Robert Thompson, Trustee Professor and director of the Bleier Center for Television and Popular Culture in the Newhouse School, was quoted in the USA Today story “What’s next for Megyn Kelly? Experts say the options are limited.”
SU’s Jaklin Kornfilt co-edits prestigious linguistics journal
Jaklin Kornfilt, professor of linguistics in Syracuse University’s College of Arts and Sciences, believes learning has no boundaries. Witness her recent involvement with Lingua (Elsevier, 2011), an international journal devoted to problems of general linguistics. A majority of the editorial work, she says, was completed via email and Skype in Germany, where a Humboldt Research Award enabled her to spend two semesters at the University of Stuttgart.
The result is an acclaimed special issue on nominalizations in linguistic theory that she co-edited with John Whitman, professor of linguistics at Cornell University. Both scholars also contributed a joint article on syntactic theory in the afterword.
“Lingua is a top-tier journal in theoretical linguistics and is widely read,” says Kornfilt, a member of the languages, literatures and linguistics (LLL) faculty since 1983. “The topic of clausal nominalizations is important for linguistic theory because such clauses are verbal internally and are nominal externally. They have a categorially hybrid character that poses interesting theoretical challenges.”
Kornfilt attributes the success of this issue to the contributors, all of whom are internationally renowned syntacticians and theoretical typologists. One contributor, Cornell linguist John Bowers, authored an article on non-event nominals and argument structure. “[The journal] looks excellent,” he says. “The papers are interestingly divergent in their approaches, but, at the same time, are thematically coherent. It is quite a useful volume.”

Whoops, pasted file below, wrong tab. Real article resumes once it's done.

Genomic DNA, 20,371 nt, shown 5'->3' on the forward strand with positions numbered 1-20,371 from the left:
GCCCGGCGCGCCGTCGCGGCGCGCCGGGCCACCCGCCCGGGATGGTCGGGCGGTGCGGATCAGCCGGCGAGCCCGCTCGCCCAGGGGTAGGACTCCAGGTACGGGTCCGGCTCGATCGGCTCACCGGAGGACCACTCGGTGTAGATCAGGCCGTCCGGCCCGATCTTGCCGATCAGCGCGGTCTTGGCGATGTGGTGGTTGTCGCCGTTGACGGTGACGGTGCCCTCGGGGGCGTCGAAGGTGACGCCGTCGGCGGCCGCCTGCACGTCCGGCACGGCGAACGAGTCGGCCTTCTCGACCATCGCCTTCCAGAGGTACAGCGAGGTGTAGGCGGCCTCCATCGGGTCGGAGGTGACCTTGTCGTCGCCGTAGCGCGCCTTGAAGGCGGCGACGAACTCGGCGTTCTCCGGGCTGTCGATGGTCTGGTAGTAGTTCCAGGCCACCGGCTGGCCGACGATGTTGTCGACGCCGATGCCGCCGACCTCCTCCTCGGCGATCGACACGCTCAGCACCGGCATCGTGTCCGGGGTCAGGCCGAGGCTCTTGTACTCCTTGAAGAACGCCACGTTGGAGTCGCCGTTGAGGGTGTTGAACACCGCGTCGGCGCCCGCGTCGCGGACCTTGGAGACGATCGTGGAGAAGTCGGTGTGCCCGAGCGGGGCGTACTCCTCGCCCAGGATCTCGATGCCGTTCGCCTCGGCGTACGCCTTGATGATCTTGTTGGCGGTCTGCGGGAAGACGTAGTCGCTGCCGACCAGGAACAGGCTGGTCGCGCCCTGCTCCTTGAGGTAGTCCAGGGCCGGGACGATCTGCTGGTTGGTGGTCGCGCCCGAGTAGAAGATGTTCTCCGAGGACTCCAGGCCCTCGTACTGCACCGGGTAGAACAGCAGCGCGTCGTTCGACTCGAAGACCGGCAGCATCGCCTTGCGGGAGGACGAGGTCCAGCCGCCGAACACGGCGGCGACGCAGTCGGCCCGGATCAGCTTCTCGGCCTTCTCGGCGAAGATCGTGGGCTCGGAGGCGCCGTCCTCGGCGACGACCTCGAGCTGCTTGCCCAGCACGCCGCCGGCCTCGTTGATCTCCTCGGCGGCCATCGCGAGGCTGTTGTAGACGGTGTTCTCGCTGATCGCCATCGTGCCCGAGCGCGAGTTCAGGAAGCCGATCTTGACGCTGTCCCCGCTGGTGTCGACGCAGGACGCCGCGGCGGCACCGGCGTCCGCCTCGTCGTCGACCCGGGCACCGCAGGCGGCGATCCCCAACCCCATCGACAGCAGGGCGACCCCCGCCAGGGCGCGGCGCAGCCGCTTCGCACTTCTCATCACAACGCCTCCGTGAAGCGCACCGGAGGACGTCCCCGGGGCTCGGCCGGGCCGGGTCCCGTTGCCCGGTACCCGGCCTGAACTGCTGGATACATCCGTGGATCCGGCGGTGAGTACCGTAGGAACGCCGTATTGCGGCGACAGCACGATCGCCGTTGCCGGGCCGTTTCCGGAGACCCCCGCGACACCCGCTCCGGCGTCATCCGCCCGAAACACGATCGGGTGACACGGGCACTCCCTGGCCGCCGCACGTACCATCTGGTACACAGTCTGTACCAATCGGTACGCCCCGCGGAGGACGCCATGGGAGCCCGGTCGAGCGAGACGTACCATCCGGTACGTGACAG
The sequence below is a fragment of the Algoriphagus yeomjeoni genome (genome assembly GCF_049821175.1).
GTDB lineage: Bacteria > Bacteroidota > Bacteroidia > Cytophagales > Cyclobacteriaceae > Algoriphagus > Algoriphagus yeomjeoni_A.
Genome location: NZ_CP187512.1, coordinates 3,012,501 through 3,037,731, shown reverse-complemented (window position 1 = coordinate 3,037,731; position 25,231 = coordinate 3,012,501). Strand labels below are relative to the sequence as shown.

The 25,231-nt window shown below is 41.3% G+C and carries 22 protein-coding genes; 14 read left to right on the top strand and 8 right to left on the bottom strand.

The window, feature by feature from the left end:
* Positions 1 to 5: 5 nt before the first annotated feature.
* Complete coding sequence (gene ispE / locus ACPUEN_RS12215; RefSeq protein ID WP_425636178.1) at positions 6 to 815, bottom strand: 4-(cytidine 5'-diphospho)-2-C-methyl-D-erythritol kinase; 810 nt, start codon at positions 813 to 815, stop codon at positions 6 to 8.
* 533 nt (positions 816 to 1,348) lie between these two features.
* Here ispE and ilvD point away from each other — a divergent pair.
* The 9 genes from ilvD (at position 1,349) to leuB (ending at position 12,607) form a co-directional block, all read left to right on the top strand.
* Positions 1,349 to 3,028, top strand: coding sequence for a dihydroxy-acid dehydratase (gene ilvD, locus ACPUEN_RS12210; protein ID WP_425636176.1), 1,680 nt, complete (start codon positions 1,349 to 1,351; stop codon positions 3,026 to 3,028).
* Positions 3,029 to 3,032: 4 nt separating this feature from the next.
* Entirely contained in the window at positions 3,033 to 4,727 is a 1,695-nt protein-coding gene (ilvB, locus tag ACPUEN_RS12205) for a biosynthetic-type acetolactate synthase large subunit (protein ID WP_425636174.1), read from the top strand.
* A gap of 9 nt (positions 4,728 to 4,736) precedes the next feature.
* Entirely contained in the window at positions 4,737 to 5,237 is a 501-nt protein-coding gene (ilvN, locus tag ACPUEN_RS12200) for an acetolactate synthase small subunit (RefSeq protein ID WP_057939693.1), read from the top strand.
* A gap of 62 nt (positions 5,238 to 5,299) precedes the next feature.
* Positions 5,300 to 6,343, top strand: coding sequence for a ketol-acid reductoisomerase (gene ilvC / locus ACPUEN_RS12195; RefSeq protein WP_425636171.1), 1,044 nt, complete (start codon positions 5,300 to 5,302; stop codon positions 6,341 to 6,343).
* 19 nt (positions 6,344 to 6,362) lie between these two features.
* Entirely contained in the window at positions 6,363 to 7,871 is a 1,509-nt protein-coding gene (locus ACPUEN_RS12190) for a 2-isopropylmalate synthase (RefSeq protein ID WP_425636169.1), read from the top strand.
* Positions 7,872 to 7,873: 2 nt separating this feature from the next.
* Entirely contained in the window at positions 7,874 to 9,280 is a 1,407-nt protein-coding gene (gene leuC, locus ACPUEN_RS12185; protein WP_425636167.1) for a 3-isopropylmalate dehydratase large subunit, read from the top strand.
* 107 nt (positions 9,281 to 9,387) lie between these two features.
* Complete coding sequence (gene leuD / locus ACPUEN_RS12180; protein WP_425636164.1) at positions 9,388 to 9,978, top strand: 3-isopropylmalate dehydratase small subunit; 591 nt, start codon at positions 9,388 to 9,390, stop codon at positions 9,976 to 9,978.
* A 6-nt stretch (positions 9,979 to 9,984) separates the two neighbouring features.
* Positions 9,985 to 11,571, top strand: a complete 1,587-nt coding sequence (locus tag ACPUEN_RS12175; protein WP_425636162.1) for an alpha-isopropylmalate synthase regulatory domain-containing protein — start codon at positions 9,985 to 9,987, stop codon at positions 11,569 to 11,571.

Kornfilt’s involvement with Lingua marks the latest chapter in a high-profile career. Born and raised in Istanbul, she earned a Ph.D. in theoretical linguistics at Harvard University, while also taking courses at M.I.T., where linguist Noam Chomsky served as her main dissertation adviser.
“Jaklin’s scholarly contributions cover a substantial range,” he says. “Perhaps her most distinctive contribution has been to bring Turkish and related languages to the center of concern in theoretical linguistics, [along] with the quite interesting and often unexpected properties that she has revealed, of considerable, broader significance.”
Kornfilt’s foray into syntax and morphology has not only put SU on the linguistics map, but also conferred on her international visibility and renown. As a “Humboldtian,” Kornfilt worked on several projects in Stuttgart’s Institute of Linguistics, where she was a special guest of the Center of Linguistics and Cognition. Some of her findings will surface in a forthcoming book about Turkish syntax—the only one of its kind in English.
Kornfilt is the author of many other publications, including the landmark book “Turkish Descriptive Grammars” (Routledge, 1997). She also has led a linguistics working group of the Central New York Humanities Corridor, an interdisciplinary partnership with SU, Cornell and the University of Rochester.
Gerald Greenberg, associate professor of Russian and linguistics at SU, considers Kornfilt an asset because of her specialization in syntactic theory and in the study of Turkish and Turkic languages. “There is no doubt why Jaklin enjoys the international reputation she does,” he says. “She is creative and prolific. Her research is extremely interesting, and has influenced the work of many others, including my own. This kind of research translates into better learning for our students.”
“I think theoretical research is often misunderstood as something esoteric or inaccessible,” says Kornfilt. “The truth is that it is the foundation for many of the advances that affect our lives. Pure research can exist without applied research, but the latter can’t flourish without the former.”
Lingua is published by Elsevier, the world’s leading provider of science and health information. The Dutch company serves more than 30 million scientists, students and health and information professionals worldwide.